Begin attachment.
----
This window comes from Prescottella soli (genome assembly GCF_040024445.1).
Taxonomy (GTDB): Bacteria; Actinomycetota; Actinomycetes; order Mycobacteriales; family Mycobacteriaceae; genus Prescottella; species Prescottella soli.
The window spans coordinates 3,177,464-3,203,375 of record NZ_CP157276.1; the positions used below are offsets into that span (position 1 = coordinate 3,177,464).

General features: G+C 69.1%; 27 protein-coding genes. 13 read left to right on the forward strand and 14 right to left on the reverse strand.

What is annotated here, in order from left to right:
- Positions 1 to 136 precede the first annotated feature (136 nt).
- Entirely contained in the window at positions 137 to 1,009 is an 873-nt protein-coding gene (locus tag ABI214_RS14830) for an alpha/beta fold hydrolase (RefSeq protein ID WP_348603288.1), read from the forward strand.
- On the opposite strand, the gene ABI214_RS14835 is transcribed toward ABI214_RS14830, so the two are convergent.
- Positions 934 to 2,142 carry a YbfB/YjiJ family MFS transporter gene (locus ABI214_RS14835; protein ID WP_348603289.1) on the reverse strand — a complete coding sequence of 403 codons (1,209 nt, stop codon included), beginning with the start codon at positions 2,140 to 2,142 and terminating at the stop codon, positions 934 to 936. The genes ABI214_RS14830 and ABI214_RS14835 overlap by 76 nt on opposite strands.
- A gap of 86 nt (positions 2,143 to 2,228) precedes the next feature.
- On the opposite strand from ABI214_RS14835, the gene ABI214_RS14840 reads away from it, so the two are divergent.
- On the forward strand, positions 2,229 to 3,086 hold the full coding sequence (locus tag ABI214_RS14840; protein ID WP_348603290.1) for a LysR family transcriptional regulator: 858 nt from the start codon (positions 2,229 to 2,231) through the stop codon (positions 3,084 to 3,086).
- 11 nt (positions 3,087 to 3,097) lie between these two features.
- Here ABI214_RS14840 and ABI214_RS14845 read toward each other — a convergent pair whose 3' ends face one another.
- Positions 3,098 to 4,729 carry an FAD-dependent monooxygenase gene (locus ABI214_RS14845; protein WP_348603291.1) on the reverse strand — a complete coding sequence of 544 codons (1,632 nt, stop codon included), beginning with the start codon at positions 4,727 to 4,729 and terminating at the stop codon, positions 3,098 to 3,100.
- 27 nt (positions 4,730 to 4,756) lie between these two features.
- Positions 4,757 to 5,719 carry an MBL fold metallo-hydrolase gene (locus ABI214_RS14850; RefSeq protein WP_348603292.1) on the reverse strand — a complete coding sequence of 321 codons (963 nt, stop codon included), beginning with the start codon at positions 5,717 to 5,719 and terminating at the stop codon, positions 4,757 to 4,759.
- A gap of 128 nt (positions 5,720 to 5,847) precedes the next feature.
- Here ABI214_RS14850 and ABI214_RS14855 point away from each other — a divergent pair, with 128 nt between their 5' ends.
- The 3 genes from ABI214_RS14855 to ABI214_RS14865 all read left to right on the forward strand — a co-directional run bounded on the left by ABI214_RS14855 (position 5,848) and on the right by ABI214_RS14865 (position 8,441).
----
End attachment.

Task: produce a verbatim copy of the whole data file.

This window comes from Prescottella soli (genome assembly GCF_040024445.1).
Taxonomy (GTDB): Bacteria; Actinomycetota; Actinomycetes; order Mycobacteriales; family Mycobacteriaceae; genus Prescottella; species Prescottella soli.
The window spans coordinates 3,177,464-3,203,375 of record NZ_CP157276.1; the positions used below are offsets into that span (position 1 = coordinate 3,177,464).

General features: G+C 69.1%; 27 protein-coding genes. 13 read left to right on the forward strand and 14 right to left on the reverse strand.

What is annotated here, in order from left to right:
- Positions 1 to 136 precede the first annotated feature (136 nt).
- Entirely contained in the window at positions 137 to 1,009 is an 873-nt protein-coding gene (locus tag ABI214_RS14830) for an alpha/beta fold hydrolase (RefSeq protein ID WP_348603288.1), read from the forward strand.
- On the opposite strand, the gene ABI214_RS14835 is transcribed toward ABI214_RS14830, so the two are convergent.
- Positions 934 to 2,142 carry a YbfB/YjiJ family MFS transporter gene (locus ABI214_RS14835; protein ID WP_348603289.1) on the reverse strand — a complete coding sequence of 403 codons (1,209 nt, stop codon included), beginning with the start codon at positions 2,140 to 2,142 and terminating at the stop codon, positions 934 to 936. The genes ABI214_RS14830 and ABI214_RS14835 overlap by 76 nt on opposite strands.
- A gap of 86 nt (positions 2,143 to 2,228) precedes the next feature.
- On the opposite strand from ABI214_RS14835, the gene ABI214_RS14840 reads away from it, so the two are divergent.
- On the forward strand, positions 2,229 to 3,086 hold the full coding sequence (locus tag ABI214_RS14840; protein ID WP_348603290.1) for a LysR family transcriptional regulator: 858 nt from the start codon (positions 2,229 to 2,231) through the stop codon (positions 3,084 to 3,086).
- 11 nt (positions 3,087 to 3,097) lie between these two features.
- Here ABI214_RS14840 and ABI214_RS14845 read toward each other — a convergent pair whose 3' ends face one another.
- Positions 3,098 to 4,729 carry an FAD-dependent monooxygenase gene (locus ABI214_RS14845; protein WP_348603291.1) on the reverse strand — a complete coding sequence of 544 codons (1,632 nt, stop codon included), beginning with the start codon at positions 4,727 to 4,729 and terminating at the stop codon, positions 3,098 to 3,100.
- 27 nt (positions 4,730 to 4,756) lie between these two features.
- Positions 4,757 to 5,719 carry an MBL fold metallo-hydrolase gene (locus ABI214_RS14850; RefSeq protein WP_348603292.1) on the reverse strand — a complete coding sequence of 321 codons (963 nt, stop codon included), beginning with the start codon at positions 5,717 to 5,719 and terminating at the stop codon, positions 4,757 to 4,759.
- A gap of 128 nt (positions 5,720 to 5,847) precedes the next feature.
- Here ABI214_RS14850 and ABI214_RS14855 point away from each other — a divergent pair, with 128 nt between their 5' ends.
- The 3 genes from ABI214_RS14855 to ABI214_RS14865 all read left to right on the forward strand — a co-directional run bounded on the left by ABI214_RS14855 (position 5,848) and on the right by ABI214_RS14865 (position 8,441).